Veterinary technicians and veterinary assistants have gratifying, rewarding jobs that allow them to work alongside veterinarians to provide exceptional care to animals. While there are many similarities between the two positions, they require different levels of training and carry different responsibilities within the veterinary setting.
Veterinary Technician and Veterinary Assistant Training: Salary and Outlook
Both the veterinary technician and veterinary assistant positions require schooling, but the veterinary assistant role requires less training than the veterinary technician position. Students can complete a veterinary assistant program in as little as seven months, while the average veterinary technician program takes two years to complete.
The extra education does pay off, though – a veterinary assistant can earn $23,130 on average, while veterinary technicians typically earn $30,290 annually.
The Bureau of Labor Statistics (BLS) expects job growth of 30 percent for veterinary technicians between 2012 and 2020, which is much faster than job growth for all occupations. A veterinary technician can work in a veterinary clinic or hospital or in the fields of research, food and animal safety, and public health.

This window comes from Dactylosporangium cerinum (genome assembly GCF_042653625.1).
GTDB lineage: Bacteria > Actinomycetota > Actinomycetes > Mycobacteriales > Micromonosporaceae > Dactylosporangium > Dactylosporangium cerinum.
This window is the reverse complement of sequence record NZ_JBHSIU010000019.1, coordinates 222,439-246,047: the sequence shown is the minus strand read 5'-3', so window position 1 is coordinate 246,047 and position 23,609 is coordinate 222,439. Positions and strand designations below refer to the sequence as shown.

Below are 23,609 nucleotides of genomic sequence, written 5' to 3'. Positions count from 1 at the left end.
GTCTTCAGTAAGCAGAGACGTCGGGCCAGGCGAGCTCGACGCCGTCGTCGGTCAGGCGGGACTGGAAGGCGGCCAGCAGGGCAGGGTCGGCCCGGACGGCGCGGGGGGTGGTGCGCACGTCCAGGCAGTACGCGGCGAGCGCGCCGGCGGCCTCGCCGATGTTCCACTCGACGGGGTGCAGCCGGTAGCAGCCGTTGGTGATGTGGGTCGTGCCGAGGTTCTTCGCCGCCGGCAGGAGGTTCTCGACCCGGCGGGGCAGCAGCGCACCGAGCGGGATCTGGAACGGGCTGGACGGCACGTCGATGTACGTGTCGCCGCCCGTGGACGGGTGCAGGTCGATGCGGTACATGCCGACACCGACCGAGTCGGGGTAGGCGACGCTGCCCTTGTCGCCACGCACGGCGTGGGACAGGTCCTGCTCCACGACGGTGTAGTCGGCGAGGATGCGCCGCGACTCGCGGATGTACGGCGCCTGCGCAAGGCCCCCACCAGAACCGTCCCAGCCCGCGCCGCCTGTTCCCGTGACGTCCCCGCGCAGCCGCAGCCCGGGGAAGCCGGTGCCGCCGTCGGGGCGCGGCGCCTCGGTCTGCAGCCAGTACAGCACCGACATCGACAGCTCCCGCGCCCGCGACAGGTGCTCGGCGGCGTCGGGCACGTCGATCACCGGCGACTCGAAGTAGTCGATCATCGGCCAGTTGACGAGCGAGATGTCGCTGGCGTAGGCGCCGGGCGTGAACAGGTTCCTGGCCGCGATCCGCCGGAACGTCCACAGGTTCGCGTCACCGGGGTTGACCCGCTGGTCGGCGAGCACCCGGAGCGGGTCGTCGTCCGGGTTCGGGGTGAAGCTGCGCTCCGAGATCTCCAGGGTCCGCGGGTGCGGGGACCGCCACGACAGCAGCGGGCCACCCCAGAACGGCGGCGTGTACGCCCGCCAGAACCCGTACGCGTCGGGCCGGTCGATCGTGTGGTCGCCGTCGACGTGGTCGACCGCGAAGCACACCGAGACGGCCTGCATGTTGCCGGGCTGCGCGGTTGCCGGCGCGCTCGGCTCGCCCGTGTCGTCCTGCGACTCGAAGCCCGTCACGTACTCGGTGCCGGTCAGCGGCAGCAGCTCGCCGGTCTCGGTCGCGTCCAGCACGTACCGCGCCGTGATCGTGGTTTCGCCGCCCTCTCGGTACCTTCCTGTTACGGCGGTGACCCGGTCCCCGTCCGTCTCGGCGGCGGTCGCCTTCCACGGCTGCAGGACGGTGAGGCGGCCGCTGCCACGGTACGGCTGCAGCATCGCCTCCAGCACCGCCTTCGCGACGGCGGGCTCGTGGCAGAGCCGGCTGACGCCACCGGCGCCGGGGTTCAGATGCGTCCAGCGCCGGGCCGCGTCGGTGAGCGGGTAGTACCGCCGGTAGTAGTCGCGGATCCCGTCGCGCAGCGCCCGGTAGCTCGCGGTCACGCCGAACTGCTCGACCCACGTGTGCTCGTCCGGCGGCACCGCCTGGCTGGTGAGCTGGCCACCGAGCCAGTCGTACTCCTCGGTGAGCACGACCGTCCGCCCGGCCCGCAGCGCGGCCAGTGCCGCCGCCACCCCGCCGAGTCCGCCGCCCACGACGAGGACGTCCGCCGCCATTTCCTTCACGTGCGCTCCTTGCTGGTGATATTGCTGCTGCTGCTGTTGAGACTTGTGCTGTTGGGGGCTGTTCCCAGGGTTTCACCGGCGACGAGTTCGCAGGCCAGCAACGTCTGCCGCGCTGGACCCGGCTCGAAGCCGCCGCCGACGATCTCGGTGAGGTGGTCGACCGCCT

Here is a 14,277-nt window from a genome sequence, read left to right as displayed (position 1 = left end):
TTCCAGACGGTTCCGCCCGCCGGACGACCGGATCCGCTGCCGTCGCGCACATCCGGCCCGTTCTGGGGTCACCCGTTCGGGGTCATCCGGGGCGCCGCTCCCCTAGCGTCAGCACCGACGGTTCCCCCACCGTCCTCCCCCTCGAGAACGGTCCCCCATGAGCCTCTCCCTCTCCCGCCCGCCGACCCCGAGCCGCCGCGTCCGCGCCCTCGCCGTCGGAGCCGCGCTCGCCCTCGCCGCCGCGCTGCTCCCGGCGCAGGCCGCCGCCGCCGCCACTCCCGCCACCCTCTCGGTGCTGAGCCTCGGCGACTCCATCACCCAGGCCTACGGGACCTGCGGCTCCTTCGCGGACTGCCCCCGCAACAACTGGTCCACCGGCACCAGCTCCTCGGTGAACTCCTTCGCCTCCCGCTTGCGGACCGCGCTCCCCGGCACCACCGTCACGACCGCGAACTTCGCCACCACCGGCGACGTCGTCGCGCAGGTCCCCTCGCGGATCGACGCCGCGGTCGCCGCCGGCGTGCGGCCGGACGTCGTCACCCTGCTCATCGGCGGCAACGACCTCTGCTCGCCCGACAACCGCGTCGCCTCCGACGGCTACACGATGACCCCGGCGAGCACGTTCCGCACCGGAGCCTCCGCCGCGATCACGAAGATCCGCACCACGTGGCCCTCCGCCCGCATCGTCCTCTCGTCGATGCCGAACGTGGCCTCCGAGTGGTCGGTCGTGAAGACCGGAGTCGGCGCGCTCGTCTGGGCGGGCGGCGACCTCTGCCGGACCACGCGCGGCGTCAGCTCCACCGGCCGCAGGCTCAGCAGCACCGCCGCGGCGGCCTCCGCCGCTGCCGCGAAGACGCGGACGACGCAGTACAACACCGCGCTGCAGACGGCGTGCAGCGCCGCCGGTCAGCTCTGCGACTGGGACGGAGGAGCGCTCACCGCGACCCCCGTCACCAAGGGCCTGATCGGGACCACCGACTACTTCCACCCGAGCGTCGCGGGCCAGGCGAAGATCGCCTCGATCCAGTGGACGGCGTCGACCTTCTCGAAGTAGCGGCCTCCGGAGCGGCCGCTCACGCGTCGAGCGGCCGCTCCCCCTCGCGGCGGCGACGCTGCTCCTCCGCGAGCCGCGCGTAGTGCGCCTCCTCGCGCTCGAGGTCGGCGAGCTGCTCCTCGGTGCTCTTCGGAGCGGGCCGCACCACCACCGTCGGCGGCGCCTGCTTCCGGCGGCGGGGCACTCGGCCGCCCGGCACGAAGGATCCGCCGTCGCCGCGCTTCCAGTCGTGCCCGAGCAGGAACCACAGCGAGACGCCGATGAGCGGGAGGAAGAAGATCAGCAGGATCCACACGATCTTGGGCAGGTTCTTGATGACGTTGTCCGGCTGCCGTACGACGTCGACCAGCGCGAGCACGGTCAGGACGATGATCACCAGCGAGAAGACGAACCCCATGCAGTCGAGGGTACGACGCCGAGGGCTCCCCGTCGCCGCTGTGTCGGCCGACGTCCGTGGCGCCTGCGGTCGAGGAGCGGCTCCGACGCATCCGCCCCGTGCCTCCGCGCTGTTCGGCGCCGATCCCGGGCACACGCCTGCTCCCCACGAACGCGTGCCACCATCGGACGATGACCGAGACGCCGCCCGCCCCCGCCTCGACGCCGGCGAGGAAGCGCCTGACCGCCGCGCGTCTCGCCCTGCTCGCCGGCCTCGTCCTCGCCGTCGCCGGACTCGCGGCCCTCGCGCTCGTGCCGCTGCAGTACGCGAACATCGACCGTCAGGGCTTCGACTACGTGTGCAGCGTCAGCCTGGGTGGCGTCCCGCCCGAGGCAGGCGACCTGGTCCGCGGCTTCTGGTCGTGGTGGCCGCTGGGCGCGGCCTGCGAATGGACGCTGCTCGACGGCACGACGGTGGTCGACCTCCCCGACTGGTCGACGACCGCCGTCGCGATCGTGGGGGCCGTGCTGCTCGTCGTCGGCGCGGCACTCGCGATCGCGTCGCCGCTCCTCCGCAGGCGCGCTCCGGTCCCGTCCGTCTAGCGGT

BLS expects employment of veterinary assistants to grow by 10 percent between 2012 and 2020, which is about average for all occupations. Veterinary assistants typically work in veterinary clinics, research laboratories, public health settings, national disease control offices, or the food and animal safety industry.
A Day in the Life of a Veterinary Technician
Under the supervision of a veterinarian, veterinary technicians perform medical tests and help with procedures for the diagnosis and treatment of animal illnesses and injuries. They may perform x-rays and blood work, record vital signs, and more. In addition, veterinary technicians may also perform certain office duties, such as processing paperwork and answering telephones.
A Day in the Life of a Veterinary Assistant
Veterinary assistants typically perform basic duties, such as cleaning and setting up equipment, as well as assisting veterinarians and veterinary technicians with daily tasks. Veterinarians rely on assistants to provide an extra hand to restrain or comfort animals when necessary, as well as to complete front office work, such as greeting clients, processing paperwork, making appointments, and answering telephones.
Every veterinary practice needs a strong team of both veterinary technicians and veterinary assistants to offer top-notch care to animals. If you love animals and want an exciting, rewarding career that will keep you on your toes, consider studying to become a veterinary technician or veterinary assistant.
Statistics found in the United States Department of Labor Occupational Outlook Handbook are based on national data, so job growth in your area may be different, and post-graduation salary depends on educational background, level of experience, and geographic area of the country.